Toyota via AP
Toyota says its best-selling Camry will get a hybrid sibling in 2006, when the model also goes through a redesign. staff and news service reports
updated 5/12/2005 2:56:08 PM ET 2005-05-12T18:56:08

Toyota Motor Corp. said Thursday that a news report claiming it had decided to sell a hybrid Camry and build it in the United States was incorrect.

"We have not finalized our plans," Dan Sieger, a spokesman for Toyota Motor Manufacturing  North America, told

Earlier Thursday, The Associated Press reported from Nagoya, Japan, that Toyota officials had made the announcement.

Sieger said Toyota "hoped to make a decision by the middle of this year," but that neither a decision to sell a hybrid Camry in the United States or to build one here had been made.

The Associated Press had reported that production would take place in Kentucky.

Such a move would mark Toyota's second overseas production of an environmentally friendly gas-electric vehicle. The first is production of its Prius hybrid in China starting this fall.

Toyota in 2006 is due to carry out a full model changeover on the Camry, which is the best seller in the U.S. passenger car market with sales reaching 420,000 units last year.

In the United States, the Prius has aroused strong demand amid rising gasoline prices. But sales are still tiny compared to Camry figures.

GM, Toyota talk fuel cells
Toyota and U.S. carmaker General Motors Corp. are reportedly also discussing ways to boost their cooperation in developing eco-friendly vehicles.

A source familiar with the plans said GM and Toyota are in early discussions about collaborating on a fuel cell partnership, which could lead to joint production on alternative systems to gasoline engines.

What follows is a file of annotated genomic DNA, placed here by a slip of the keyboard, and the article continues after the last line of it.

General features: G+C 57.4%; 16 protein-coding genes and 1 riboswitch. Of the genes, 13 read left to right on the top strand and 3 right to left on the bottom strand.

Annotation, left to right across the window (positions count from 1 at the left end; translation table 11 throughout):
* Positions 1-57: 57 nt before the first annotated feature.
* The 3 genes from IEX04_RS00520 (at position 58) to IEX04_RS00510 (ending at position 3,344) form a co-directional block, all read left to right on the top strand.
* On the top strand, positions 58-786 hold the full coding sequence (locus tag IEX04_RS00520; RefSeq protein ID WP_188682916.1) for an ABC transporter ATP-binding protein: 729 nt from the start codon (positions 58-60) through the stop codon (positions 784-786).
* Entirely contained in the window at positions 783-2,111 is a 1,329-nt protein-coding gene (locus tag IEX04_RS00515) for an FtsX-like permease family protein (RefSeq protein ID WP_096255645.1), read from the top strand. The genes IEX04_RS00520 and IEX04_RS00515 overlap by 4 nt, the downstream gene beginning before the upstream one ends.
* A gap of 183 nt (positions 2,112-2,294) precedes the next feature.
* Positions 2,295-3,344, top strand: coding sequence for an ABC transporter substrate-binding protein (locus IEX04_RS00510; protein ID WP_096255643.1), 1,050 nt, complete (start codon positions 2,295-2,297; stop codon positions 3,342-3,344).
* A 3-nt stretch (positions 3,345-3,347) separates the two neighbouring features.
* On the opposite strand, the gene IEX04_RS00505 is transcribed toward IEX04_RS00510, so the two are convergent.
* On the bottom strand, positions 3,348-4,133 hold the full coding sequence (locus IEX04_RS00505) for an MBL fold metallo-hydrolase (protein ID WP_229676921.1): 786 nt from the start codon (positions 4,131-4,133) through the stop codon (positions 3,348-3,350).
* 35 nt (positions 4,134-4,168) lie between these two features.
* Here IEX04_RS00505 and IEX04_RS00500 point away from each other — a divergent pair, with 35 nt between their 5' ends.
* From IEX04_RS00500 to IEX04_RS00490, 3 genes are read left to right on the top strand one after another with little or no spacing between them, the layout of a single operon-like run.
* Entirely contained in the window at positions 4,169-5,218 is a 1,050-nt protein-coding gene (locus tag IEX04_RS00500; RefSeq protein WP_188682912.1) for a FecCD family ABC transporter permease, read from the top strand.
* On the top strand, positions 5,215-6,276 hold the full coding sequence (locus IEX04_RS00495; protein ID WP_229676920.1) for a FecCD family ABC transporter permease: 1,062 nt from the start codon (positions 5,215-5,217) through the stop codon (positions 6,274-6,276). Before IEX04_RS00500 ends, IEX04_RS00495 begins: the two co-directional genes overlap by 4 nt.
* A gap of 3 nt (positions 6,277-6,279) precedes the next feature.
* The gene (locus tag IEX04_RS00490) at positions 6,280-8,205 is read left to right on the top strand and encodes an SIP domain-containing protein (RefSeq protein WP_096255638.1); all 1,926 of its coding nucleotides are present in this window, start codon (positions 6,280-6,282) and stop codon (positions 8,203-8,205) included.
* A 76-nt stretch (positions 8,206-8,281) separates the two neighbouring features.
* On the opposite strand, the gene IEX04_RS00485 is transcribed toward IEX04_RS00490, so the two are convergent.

Fuel cells use a chemical reaction between hydrogen and air to create electricity. Hybrid systems are also being incorporated to add power to fuel cell vehicles.

GM and Toyota, which have collaborated since 1999 on research toward alternative fuel systems, have held discussions since October on joint work toward fuel cells, the source said.

GM, even as it has struggled with declining U.S. market share due in part to fierce competition from Toyota, has invested billions of dollars in fuel cell research.

Hydrogen fuel cell vehicles, which emit only water, could ease the environmental debate over cars and help vehicles meet stricter emissions regulations. They could also provide a counter to rising energy prices.

While GM has set its sites on having fuel cell vehicles available in the next decade, Toyota is the world leader in production of hybrid vehicles.

Analyst sees potential
Cooperation between the world’s two largest automakers would send a signal to governments, the energy industry and suppliers that the fuel cell vehicles will become a reality, said Lindsay Brooke, a senior analyst with automotive consultants CSM Worldwide.

“What they’re talking about has the potential to raise the agenda further,” Brooke said.

Issues such as the availability, transportation and storage of hydrogen will have to be addressed in the future, Brooke said. The automotive industry will also have to set up a network of suppliers for the fuel cell systems, he said.

The source cautioned that the talks could falter. The two automakers have said little publicly about tangible results for their six-year joint research efforts.

Fuel cell vehicles are still about 10 times more expensive than traditional vehicles, but GM has made strides in bringing costs down while improving durability, GM Chief Executive Rick Wagoner said in January.

Wagoner also repeated his hope in January to do more collaboration with other automakers in fuel cell research, in order to cut costs and grow the infrastructure for the vehicles.

The Associated Press and Reuters contributed to this report.


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